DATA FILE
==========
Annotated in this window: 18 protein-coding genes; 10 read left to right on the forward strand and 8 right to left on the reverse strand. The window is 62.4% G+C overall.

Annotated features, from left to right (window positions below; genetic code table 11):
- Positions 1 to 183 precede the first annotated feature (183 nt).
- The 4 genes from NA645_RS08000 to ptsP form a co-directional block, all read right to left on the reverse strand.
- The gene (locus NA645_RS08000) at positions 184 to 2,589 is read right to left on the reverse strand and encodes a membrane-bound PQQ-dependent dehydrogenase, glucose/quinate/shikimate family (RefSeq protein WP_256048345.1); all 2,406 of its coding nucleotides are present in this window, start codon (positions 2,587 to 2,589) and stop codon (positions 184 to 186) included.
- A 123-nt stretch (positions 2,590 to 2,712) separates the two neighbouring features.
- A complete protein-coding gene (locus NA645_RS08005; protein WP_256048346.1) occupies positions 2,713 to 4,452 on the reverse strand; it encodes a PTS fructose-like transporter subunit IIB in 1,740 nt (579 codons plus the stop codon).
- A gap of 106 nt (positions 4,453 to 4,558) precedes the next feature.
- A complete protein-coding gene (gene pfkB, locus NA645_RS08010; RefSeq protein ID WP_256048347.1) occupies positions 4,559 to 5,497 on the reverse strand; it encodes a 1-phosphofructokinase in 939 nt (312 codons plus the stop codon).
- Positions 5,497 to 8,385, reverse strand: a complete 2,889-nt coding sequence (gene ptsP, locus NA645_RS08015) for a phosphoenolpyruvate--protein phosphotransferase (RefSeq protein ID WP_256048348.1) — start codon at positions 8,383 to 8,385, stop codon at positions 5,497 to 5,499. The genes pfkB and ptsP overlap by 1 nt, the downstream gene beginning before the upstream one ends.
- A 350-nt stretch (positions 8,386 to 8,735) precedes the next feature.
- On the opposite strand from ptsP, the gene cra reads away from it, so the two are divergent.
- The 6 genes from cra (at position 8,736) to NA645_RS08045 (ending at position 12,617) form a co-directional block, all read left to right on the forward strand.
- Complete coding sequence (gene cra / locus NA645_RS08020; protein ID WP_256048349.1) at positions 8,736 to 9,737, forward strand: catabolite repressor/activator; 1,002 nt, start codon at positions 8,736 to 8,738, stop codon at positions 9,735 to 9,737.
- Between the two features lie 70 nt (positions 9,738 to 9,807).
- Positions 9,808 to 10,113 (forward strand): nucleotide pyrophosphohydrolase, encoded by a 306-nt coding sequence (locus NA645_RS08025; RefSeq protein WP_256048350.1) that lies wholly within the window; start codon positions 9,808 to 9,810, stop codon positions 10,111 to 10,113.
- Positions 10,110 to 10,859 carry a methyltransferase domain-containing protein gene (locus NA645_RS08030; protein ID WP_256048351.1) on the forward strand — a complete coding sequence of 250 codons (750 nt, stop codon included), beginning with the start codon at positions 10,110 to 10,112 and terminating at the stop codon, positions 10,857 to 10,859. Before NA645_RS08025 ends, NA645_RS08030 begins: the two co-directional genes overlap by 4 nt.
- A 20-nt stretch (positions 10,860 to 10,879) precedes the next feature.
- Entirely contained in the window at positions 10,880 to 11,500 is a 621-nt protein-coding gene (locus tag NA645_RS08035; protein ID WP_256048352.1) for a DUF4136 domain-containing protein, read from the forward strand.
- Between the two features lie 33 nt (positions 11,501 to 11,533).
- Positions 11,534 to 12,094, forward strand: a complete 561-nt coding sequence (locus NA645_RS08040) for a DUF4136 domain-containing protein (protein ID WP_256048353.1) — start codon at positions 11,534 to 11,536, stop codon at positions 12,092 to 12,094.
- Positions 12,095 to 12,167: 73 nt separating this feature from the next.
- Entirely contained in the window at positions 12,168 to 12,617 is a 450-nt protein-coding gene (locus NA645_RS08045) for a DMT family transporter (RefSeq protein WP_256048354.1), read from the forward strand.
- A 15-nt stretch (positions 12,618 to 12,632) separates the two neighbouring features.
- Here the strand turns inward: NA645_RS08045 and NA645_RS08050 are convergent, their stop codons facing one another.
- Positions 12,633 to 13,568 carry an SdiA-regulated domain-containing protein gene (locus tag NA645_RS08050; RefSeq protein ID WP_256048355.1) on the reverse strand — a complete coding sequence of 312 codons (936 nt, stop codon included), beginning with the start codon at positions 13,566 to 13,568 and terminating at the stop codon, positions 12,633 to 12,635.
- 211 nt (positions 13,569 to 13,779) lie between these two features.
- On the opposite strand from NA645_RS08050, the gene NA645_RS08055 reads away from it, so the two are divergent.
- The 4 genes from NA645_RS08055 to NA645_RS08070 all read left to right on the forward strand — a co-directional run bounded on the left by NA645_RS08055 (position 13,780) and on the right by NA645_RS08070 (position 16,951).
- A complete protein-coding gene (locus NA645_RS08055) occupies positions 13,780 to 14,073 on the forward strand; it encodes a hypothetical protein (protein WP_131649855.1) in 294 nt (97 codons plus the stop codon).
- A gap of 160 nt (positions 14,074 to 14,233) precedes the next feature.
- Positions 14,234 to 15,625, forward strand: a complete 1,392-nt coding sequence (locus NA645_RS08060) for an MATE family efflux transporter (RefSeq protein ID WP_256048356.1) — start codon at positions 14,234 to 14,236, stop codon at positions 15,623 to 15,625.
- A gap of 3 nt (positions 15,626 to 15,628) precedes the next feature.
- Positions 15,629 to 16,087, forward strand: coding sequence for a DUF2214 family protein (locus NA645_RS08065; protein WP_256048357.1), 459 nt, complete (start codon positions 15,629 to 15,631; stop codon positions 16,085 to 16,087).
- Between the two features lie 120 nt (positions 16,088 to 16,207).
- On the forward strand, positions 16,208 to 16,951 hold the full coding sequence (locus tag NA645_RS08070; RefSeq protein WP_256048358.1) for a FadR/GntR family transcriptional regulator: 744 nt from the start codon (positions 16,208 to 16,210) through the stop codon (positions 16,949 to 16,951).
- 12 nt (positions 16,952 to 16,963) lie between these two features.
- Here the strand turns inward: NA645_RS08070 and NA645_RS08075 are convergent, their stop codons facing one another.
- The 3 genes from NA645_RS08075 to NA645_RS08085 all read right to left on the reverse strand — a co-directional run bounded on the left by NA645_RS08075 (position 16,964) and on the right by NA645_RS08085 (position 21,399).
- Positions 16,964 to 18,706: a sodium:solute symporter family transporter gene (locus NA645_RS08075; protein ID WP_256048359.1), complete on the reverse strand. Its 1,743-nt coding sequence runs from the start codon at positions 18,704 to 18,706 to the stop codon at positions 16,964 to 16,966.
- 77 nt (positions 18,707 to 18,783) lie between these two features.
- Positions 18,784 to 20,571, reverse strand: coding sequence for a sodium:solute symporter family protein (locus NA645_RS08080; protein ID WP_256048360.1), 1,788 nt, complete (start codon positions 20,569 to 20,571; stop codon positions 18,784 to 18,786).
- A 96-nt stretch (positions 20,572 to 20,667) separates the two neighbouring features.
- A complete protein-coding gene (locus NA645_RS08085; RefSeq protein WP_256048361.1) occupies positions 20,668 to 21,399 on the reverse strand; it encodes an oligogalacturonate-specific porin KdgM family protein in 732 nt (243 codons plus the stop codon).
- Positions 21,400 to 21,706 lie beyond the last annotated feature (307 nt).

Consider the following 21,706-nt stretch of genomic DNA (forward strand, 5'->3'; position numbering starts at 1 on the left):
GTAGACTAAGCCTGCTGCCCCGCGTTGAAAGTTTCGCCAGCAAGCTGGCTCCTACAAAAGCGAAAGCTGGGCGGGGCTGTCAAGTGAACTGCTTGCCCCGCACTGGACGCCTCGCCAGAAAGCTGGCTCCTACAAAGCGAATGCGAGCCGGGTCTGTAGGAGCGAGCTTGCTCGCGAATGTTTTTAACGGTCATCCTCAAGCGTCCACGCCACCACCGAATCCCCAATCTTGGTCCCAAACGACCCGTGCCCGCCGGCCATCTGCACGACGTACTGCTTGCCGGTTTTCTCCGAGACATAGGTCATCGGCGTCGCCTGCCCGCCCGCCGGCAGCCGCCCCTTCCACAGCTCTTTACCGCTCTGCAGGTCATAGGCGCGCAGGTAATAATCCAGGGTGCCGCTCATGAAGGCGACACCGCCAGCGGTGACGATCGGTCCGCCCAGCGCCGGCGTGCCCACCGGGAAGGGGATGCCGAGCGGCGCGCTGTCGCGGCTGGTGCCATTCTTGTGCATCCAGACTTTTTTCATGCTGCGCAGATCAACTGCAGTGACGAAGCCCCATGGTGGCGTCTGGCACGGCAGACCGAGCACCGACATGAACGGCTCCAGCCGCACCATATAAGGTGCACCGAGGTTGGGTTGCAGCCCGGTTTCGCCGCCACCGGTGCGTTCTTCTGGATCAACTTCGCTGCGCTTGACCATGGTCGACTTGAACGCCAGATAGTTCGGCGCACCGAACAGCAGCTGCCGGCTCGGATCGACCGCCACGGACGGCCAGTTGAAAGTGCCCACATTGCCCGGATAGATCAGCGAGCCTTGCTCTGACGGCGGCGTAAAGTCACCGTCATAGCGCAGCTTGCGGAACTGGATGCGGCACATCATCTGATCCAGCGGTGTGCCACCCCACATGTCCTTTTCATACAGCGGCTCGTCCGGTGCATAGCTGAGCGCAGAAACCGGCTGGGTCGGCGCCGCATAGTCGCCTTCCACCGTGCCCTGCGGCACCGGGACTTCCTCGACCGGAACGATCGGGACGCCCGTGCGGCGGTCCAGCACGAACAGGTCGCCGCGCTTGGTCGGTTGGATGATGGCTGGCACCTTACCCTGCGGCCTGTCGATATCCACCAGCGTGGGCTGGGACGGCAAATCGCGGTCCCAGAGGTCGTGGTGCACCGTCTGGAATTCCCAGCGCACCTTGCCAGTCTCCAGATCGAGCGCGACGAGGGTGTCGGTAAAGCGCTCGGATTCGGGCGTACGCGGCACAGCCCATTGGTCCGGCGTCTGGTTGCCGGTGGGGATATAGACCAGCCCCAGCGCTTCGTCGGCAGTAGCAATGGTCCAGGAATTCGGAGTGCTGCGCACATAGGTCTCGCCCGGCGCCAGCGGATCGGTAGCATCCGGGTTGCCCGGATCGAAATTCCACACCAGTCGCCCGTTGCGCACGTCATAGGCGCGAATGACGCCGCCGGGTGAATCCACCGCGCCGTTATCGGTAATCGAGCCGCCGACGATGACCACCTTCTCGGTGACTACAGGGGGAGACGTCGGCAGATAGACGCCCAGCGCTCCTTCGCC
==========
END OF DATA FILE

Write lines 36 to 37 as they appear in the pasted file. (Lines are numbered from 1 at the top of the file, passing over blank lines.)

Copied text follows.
- On the forward strand, positions 16,208 to 16,951 hold the full coding sequence (locus tag NA645_RS08070; RefSeq protein WP_256048358.1) for a FadR/GntR family transcriptional regulator: 744 nt from the start codon (positions 16,208 to 16,210) through the stop codon (positions 16,949 to 16,951).
- 12 nt (positions 16,952 to 16,963) lie between these two features.